- Teacherwhy does it look like a hand
- Teacherhow do mites eat
Bugscope Teamsome of them seem to chew their food, but many of them we think must absorb the food as fluids, for example they may feed on hemolymph (insect blood) that squeezes through the insect's joints
- Teacherso are they arachnids
Bugscope TeamI think they are related but I am not sure; there is little information online, and the book about them is very expensive; I want to see it before spending the money on it
- Teacherwe'll try to find out and let you know
- Teacherwhat do mites eat
Bugscope Teamsome eat flakes of skin -- dustmites do that; and some seem to live on scraps and fluids like hemolymph
- Teacherlooks like a squid!
Bugscope Teamhaha Yeah!
- Bugscope Teamits eyes are streamlined into the sides of its head
- Teacherare those little knobby things eyes
Bugscope Teamno those are the antennae.
- 11:13 am
- Teacherwhy is the head so pointy
Bugscope Teamit looks like the head has ribs in it similar to the ribs on the head of a cicada, so I bet that part of that shape is due to muscles inside that help the leafhopper suck sap and other fluids into its proboscis and thus into its mouth
- Teacherso is this the bottom of it's body or the top
Bugscope Teamwe are looking at the ventral (underside) of the head-end. this is essentially the face of the leafhopper
- Teacheris the head like a leaf to help it camoflage
Bugscope Teamyes I think you are right about that
- Teacheris that the mouth at the bottom of the pointy part, between the two legs
Bugscope Teamit's between the two front legs near the bottom of the screen.
- Teacherwhere are the eyes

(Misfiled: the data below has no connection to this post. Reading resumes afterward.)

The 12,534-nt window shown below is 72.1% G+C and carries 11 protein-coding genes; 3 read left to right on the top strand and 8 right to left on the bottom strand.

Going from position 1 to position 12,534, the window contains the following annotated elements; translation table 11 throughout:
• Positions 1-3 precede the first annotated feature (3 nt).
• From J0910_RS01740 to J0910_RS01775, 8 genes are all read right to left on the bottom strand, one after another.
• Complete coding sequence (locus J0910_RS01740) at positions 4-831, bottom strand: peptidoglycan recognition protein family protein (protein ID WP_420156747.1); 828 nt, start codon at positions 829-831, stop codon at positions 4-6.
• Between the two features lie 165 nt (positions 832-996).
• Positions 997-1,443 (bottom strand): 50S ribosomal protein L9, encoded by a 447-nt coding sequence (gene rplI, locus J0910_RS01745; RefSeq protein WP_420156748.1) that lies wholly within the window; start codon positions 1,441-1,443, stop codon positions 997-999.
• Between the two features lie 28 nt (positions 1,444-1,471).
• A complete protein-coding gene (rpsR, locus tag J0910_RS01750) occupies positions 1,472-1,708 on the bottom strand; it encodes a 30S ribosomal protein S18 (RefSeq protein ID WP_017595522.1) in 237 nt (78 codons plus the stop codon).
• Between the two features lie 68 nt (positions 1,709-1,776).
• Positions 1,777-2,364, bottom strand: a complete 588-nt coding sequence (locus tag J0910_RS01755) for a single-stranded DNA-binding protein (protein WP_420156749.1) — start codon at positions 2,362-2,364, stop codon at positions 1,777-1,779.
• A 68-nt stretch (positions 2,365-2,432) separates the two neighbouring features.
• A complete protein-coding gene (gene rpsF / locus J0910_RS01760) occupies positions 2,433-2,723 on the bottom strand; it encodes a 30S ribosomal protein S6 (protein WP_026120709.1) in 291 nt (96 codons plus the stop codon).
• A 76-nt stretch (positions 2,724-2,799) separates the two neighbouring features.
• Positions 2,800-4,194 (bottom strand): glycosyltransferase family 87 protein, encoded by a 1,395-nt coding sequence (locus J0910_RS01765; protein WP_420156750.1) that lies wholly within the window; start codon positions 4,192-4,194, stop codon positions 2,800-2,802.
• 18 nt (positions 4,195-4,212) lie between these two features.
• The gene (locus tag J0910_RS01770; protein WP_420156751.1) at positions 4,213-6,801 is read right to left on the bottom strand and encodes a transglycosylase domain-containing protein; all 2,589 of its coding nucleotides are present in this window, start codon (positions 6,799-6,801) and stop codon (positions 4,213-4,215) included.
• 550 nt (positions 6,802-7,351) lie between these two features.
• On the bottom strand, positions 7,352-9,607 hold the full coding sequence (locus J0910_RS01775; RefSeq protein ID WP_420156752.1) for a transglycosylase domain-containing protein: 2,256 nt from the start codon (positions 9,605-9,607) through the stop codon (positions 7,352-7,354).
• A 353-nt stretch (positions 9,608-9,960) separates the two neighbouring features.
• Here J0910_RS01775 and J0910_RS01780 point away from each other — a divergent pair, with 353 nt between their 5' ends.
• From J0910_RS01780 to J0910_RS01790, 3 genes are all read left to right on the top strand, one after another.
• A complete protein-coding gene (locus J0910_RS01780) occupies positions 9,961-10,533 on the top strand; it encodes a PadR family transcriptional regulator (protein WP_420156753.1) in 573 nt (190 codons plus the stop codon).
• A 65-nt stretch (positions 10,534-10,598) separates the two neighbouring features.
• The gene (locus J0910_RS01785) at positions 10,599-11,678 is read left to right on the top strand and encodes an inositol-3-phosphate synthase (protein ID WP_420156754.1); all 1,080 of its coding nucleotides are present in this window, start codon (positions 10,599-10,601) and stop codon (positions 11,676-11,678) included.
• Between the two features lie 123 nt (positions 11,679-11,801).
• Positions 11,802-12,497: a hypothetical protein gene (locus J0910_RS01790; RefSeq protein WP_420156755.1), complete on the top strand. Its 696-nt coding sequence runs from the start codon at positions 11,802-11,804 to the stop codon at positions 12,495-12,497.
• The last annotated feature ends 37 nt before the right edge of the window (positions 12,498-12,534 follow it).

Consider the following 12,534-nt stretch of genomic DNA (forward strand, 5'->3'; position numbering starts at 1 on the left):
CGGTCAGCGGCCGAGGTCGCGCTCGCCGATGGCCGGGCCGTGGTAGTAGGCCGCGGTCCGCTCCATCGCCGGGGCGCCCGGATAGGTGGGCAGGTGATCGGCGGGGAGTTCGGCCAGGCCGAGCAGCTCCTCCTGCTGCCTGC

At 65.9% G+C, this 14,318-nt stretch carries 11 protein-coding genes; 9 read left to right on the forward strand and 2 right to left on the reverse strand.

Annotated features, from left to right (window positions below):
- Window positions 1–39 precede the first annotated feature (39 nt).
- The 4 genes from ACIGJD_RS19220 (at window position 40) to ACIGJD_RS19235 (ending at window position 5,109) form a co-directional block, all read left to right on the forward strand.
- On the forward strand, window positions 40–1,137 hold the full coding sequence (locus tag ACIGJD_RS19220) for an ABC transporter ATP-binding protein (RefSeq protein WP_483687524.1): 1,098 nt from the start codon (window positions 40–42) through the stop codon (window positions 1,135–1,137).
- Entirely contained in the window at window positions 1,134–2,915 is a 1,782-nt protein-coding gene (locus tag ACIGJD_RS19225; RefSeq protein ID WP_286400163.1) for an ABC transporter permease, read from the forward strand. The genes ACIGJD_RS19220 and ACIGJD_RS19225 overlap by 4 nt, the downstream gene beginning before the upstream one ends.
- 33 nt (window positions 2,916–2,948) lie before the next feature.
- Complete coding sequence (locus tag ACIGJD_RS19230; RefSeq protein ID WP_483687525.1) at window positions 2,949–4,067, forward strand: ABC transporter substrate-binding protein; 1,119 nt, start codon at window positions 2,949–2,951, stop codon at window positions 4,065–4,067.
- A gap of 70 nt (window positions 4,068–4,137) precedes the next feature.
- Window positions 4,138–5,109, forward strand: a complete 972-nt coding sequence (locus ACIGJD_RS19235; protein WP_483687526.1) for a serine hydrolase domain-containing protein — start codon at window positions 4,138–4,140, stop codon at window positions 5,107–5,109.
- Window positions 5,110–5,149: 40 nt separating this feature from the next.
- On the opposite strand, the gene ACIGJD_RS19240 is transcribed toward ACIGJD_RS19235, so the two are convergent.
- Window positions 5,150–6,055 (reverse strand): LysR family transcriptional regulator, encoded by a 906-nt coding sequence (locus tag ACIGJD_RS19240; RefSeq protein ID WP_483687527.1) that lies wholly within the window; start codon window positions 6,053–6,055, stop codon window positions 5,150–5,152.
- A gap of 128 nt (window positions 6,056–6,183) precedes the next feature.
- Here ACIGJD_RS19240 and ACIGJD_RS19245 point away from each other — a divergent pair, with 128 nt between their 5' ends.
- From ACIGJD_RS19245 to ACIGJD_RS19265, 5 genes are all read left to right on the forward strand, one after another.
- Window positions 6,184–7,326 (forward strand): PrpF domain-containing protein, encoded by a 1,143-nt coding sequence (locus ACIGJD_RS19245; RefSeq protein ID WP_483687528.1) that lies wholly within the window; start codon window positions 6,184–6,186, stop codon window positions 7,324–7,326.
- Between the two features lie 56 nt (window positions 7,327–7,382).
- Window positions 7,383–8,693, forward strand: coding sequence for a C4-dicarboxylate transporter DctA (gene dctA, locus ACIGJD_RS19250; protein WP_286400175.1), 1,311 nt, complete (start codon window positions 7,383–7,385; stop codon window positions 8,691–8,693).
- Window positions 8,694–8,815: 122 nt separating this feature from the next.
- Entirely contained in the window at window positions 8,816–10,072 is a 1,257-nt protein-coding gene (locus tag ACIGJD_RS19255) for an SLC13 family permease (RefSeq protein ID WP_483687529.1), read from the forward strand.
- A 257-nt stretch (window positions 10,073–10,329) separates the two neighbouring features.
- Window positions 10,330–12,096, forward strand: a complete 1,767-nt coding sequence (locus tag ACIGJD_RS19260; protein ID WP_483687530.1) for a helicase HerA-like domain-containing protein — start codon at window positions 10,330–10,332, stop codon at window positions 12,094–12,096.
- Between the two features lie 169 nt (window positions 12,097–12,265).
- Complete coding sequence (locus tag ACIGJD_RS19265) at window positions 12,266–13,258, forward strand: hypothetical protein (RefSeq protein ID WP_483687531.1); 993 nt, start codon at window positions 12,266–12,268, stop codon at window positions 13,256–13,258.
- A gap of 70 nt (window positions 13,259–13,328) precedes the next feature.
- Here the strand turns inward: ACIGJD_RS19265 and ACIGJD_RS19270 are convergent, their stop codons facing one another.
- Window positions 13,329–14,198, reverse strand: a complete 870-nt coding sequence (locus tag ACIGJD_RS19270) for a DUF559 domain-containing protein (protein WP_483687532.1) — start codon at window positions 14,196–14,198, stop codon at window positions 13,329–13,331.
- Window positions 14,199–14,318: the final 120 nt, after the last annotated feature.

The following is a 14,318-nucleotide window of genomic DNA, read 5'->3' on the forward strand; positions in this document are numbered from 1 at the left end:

Bugscope Teamthey are on the sides, rounded and sticking out a little
- Bugscope Teamnow we can see the eyes, on either side, and one of the antennae, and most of the proboscis, which is blunt
- Teacherso the antennae are on the underside?
Bugscope Teamyes in this case they are
- Bugscope Teamsee the eye facets now, below the antenna?
- Teacheroh now we can see the antennae, thanks!
Bugscope Teamit's a thin one
- Bugscope Teamleafhoppers are a little different in that they produce tiny spheres from their bodies, called brochosomes, that they coat the outside of their bodies with
- Teacherwhat do they eat
Bugscope Teamthey suck the juices from leaves
- 11:19 am
- Teacherdo they hop
Bugscope Teamyes like little grasshoppers, kind of
- Bugscope Teamif you brush your hand over a bush with leafhoppers in it they will spring upwards
- Bugscope Teamnow we are looking at something on the nanoscale
- Bugscope Teamthe spheres we see that look like Trix, or Kix, are brochosomes
- Teacherthanks so much! this was really awesome! we are off to recess now
Bugscope TeamThank you!
- Bugscope TeamSee you next year!
- Teacherfor sure!
- Bugscope Teamhttp://bugscope.beckman.illinois.edu/members/2014-020
- Bugscope Teamthis is your member page for today
- Bugscope Teamgood bye!
- Bugscope TeamThank you for working with us today!